In Rhetoric, Aristotle said that in an argument, “...if the decisions of judges are not what they ought to be, the defeat must be due to the speakers themselves… the underlying facts do not lend themselves equally well to the contrary views. No; things that are true and things that are better are, by their nature, practically always easier to prove and easier to believe in.” Yet we might argue most about those rare topics where we do encounter difficulties in proving or believing what’s true or best; perhaps the operative word in the quote is practically. To capture the hero’s journey quality of inquiry, let’s call these exceptional cases epistemic dragons. We have to deal with more research than ever before, which constantly pushes the boundaries of what is proven or believable and spawns epistemic dragons at a historically extraordinary rate.

Although we can take a sociological or anthropological view of the scientific, media, and political industries that generate so many of these epistemic dragons, each worker in these industries is an individual jonesing for truth. Alfréd Rényi said, "a mathematician is a machine for turning coffee into theorems," but all our industry has not yet devised a way to mass-produce standardized rational minds, although we are trying.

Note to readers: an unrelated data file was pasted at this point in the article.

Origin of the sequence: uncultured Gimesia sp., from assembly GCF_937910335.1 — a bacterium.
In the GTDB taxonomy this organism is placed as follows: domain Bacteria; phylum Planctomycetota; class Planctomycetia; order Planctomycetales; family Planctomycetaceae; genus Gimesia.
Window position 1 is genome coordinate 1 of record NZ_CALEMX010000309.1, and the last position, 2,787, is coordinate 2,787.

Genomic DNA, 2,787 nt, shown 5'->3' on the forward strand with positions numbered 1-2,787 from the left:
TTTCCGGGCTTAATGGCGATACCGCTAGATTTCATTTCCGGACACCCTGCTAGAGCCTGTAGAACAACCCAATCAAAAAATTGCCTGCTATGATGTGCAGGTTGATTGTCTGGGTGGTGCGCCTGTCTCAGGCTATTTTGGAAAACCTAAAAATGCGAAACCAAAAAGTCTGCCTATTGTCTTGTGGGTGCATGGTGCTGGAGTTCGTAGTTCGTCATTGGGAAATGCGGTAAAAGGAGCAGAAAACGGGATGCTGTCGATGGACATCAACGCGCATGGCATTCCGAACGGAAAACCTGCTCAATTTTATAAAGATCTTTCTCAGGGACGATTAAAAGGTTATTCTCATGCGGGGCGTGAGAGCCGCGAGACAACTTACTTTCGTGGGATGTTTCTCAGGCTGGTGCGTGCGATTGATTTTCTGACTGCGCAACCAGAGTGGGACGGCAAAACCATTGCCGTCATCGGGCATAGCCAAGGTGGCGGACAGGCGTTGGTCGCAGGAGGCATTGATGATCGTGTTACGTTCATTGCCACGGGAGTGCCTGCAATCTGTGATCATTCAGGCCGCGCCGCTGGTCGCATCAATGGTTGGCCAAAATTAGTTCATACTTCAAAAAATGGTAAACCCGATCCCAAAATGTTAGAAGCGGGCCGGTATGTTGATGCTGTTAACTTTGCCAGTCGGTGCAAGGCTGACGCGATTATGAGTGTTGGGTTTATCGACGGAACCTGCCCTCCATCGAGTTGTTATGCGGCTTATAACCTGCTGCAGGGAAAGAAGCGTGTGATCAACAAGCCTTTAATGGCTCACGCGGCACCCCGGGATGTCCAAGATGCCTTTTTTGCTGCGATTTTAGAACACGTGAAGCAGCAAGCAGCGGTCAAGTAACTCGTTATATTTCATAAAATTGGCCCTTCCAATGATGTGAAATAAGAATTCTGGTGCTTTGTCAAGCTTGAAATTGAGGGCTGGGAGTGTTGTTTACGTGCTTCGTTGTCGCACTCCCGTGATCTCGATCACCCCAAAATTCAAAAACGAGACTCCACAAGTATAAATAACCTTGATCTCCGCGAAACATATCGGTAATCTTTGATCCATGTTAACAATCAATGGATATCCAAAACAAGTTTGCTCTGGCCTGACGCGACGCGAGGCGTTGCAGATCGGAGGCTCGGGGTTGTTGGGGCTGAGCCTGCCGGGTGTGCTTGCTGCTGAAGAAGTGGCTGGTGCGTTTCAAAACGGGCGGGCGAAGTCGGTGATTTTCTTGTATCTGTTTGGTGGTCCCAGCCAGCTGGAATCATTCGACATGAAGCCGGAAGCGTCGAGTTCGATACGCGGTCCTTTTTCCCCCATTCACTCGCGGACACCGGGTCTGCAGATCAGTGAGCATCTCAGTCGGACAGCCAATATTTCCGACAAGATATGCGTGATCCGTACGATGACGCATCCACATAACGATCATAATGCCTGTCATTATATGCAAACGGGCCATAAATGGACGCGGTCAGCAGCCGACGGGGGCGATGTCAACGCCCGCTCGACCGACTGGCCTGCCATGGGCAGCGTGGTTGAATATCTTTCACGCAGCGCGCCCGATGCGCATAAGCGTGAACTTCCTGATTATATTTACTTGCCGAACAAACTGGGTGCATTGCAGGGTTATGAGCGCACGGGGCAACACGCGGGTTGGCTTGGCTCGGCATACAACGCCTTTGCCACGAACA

It’s best practice to base beliefs on the preponderance of evidence, especially controlled and well-replicated experiments that look at a problem from many angles. That’s the paved road through safe territory. A science progresses faster when its frontiers can be expanded that way, but this is often not possible. Science should converge at a border drawn precisely at the point where lie the limits of our ability to conduct controlled experiments. Here be dragons.

Adventures in this dangerous territory aren’t often motivated by the pure desire to consume an entire body of subject literature for its own sake. Our human values, a puzzle-solving itch, intellectual wanderlust, or industrial and professional objectives often lead to a study that is of necessity rather shallow, amateurish, and interdisciplinary. Various broad forms of consensus, logical solutions and storytelling based on descriptive models, direct perception, forecasts and prices, and durability over time are some of the instruments we navigate by.

I want to shift gears for a minute and talk about what it’s like to read. When I was little, my parents read to me, and the experience was, for a time, closer to music than to storytelling. That is still with me. I find it mysterious how my brain assembles an intellectual structure from that music. Sometimes my brain feels “warm” when I have just been writing or engrossed in reading, and I wonder whether that’s my subconscious working, a sort of afterglow, or an illusion of thought that is perhaps the origin of overconfidence.